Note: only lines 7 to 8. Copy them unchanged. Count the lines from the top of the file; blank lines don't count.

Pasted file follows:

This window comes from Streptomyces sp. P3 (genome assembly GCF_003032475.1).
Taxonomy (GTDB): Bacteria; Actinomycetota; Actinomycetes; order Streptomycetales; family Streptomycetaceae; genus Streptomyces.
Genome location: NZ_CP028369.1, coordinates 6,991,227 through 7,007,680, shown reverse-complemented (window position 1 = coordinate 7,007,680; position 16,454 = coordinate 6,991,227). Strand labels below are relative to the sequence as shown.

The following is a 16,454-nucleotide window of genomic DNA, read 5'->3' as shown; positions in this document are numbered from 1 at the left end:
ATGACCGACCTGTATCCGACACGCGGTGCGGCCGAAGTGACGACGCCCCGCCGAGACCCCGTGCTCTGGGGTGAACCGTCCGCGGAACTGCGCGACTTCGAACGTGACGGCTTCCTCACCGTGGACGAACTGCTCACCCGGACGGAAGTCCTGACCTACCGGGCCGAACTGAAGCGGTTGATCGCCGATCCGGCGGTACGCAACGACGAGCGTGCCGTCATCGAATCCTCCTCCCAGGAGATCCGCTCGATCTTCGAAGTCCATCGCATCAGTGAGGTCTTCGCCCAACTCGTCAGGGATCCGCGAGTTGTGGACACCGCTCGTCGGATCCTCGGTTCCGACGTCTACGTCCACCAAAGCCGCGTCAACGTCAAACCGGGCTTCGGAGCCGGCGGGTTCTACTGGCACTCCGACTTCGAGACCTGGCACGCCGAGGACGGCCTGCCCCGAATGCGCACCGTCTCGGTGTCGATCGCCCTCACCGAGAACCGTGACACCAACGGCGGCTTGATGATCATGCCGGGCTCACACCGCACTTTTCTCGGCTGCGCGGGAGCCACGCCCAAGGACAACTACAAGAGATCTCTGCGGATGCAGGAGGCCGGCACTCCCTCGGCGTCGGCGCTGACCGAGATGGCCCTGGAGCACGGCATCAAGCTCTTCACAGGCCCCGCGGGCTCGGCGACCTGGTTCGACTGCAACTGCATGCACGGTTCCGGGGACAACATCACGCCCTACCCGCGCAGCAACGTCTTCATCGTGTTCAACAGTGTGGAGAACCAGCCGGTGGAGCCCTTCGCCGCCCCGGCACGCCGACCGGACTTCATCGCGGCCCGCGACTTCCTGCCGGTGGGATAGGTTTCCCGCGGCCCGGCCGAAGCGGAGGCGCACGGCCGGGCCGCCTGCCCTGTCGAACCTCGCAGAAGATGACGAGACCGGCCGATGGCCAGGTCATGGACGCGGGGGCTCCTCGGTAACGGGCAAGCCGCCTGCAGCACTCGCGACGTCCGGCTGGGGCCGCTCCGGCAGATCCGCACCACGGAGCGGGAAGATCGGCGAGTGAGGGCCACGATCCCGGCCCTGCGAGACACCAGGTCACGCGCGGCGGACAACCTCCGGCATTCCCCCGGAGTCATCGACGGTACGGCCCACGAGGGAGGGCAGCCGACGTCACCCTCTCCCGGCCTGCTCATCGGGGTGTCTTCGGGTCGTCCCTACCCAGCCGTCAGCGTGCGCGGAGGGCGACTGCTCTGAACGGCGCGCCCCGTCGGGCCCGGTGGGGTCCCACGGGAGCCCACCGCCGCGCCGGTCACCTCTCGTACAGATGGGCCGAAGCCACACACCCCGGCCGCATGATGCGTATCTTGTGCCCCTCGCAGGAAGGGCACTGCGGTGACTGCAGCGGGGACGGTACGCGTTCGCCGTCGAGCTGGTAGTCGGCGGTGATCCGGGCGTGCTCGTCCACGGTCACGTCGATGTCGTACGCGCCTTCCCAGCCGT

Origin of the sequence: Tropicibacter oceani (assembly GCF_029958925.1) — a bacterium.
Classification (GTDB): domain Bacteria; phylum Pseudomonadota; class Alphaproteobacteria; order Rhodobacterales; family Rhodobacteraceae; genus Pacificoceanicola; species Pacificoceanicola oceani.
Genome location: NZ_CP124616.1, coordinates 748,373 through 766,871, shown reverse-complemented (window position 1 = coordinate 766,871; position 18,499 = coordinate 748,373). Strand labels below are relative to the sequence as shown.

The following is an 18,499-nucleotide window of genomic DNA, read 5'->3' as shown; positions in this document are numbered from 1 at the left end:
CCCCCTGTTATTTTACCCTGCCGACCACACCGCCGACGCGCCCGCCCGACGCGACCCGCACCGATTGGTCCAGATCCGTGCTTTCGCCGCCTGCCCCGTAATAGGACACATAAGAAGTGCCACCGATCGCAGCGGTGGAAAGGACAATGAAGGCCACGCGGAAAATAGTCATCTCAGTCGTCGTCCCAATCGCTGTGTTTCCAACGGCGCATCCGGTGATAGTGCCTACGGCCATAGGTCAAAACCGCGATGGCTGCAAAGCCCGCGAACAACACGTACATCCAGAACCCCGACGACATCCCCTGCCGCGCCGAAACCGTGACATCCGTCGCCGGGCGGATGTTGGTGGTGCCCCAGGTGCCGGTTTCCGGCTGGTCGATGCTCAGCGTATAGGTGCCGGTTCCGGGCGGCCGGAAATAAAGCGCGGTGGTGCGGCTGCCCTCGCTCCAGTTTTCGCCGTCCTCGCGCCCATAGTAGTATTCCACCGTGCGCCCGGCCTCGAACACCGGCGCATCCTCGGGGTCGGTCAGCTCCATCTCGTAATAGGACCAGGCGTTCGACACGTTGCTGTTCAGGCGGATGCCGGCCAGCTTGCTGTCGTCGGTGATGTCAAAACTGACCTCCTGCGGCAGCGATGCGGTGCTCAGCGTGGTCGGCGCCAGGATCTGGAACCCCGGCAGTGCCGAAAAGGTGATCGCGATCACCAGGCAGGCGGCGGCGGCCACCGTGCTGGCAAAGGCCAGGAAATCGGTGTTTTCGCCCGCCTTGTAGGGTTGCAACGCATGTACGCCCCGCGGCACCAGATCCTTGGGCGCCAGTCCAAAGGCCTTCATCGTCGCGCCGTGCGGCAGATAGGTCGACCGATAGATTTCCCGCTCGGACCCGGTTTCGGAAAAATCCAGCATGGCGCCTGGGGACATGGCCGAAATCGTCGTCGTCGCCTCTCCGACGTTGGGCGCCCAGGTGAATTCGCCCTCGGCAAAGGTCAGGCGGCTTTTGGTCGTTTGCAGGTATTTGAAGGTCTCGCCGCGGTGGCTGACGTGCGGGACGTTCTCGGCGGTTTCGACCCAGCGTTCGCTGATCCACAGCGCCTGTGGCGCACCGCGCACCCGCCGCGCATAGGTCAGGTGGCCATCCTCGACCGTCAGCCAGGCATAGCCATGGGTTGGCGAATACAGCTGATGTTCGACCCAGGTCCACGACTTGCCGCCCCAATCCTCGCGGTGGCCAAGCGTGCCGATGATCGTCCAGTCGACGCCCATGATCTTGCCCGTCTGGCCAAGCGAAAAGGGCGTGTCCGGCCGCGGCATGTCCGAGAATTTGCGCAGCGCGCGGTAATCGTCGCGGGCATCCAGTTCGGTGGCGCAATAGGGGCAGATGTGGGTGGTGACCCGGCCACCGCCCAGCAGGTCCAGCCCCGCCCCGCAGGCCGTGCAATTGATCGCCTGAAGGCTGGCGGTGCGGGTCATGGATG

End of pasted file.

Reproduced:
Classification (GTDB): domain Bacteria; phylum Pseudomonadota; class Alphaproteobacteria; order Rhodobacterales; family Rhodobacteraceae; genus Pacificoceanicola; species Pacificoceanicola oceani.
Genome location: NZ_CP124616.1, coordinates 748,373 through 766,871, shown reverse-complemented (window position 1 = coordinate 766,871; position 18,499 = coordinate 748,373). Strand labels below are relative to the sequence as shown.